Doctors Make Strides In Managing COVID-19 Infection In Patients

While there is no FDA-approved COVID-19 treatment, doctors are in a better place at managing someone's illness today versus at the start of the pandemic

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From monoclonal antibodies to the antiviral Remdesivir and the common steroid Dexamethasone, scientists have made progress in clinical trials to find that these medications may provide benefits to some COVID-19 patients.

The biggest gains have been made inside the intensive care units where doctors have used the experimental treatments to help people recover more quickly.

Patients on ventilators are now placed on their bellies, in a technique called proning, which normally required a special bed.

Proning is becoming a familiar part of treatment protocols for COVID-19.

"We prone all kind of patients and patients who six months, we would have said, 'I don't know if we can prone them without a bed,' we are now proning, no problem," said UT Southwestern physician Dr. Kristina Goff.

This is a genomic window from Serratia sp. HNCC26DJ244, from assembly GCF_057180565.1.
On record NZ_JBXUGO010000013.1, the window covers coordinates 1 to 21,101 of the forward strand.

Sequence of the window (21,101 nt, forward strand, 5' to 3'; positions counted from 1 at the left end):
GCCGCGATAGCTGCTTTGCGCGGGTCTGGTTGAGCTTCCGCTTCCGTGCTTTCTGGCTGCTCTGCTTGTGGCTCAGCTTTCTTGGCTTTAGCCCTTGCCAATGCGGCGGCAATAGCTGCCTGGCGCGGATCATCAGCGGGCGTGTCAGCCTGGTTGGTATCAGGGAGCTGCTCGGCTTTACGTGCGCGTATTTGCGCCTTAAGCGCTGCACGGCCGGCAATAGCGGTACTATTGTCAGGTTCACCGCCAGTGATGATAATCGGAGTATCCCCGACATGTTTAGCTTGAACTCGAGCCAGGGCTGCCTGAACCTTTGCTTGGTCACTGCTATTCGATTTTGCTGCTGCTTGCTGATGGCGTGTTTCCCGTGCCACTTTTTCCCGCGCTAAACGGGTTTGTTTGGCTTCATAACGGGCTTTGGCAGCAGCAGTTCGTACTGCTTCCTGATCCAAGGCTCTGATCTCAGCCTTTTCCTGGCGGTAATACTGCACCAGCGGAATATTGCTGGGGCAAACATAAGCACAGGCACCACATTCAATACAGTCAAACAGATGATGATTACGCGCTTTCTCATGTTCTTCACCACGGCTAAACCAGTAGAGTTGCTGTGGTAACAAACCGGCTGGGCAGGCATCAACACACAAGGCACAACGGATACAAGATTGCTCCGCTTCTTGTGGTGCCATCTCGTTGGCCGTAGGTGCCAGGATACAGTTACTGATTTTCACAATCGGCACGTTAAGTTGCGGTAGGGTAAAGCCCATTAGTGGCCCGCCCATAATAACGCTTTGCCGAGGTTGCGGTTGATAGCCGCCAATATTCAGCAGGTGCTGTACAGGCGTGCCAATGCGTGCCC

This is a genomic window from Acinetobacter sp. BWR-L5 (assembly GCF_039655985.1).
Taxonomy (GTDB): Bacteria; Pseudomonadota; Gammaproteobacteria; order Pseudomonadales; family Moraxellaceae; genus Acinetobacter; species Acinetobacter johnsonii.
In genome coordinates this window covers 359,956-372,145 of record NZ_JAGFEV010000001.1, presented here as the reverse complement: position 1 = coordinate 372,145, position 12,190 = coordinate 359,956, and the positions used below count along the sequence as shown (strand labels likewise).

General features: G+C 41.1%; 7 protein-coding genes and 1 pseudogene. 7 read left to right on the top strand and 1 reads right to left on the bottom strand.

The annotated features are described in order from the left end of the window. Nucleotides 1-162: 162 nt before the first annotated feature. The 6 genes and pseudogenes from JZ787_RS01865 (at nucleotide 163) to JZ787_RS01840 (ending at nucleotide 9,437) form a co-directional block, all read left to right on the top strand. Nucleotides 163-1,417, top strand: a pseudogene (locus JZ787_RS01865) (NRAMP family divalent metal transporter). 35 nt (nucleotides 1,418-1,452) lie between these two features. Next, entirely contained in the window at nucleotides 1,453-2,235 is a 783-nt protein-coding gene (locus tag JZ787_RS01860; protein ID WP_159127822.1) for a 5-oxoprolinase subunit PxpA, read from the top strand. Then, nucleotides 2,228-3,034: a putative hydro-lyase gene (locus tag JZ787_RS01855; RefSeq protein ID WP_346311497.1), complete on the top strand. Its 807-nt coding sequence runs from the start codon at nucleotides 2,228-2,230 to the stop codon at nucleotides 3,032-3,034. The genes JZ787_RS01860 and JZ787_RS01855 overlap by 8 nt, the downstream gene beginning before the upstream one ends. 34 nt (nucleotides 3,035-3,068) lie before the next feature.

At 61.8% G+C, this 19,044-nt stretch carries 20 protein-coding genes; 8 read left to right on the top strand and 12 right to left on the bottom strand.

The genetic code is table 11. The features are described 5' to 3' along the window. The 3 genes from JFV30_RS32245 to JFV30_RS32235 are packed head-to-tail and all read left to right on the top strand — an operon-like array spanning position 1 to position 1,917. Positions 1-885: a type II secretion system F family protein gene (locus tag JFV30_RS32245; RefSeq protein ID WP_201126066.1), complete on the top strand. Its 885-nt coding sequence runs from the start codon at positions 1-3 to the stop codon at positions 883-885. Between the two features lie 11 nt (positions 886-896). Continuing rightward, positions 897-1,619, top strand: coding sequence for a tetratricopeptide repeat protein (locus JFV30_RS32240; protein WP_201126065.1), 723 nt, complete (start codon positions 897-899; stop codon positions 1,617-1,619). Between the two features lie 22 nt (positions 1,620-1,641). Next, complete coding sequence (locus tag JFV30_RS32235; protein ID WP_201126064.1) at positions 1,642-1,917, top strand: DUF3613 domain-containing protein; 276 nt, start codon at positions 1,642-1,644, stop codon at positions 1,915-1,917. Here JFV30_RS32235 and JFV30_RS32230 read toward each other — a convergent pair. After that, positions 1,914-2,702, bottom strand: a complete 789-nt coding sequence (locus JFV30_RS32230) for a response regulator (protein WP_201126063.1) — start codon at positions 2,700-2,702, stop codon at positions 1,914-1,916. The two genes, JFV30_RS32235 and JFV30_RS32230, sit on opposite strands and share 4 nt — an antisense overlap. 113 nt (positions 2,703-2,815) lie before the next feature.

Still, these are all experimental treatments as nothing has been clinically proven.

"We don't want to take away from the positive that survival rates have improved for the most severely ill, but if infections rates remain very high, it all works out in statistics and there is going to be a greater number of individuals who are still falling ill to COVID-19," said Dallas County Medical Society President Dr. Mark Casanova.

Some of the treatments that have shown success in trials on very sick patients in the hospital are now being tested on COVID-19 patients who are sick at home with mild symptoms.

For an example, clinical trials have begun for an inhaled version of Remdesivir.

Other outpatient treatments are being tested around the country.

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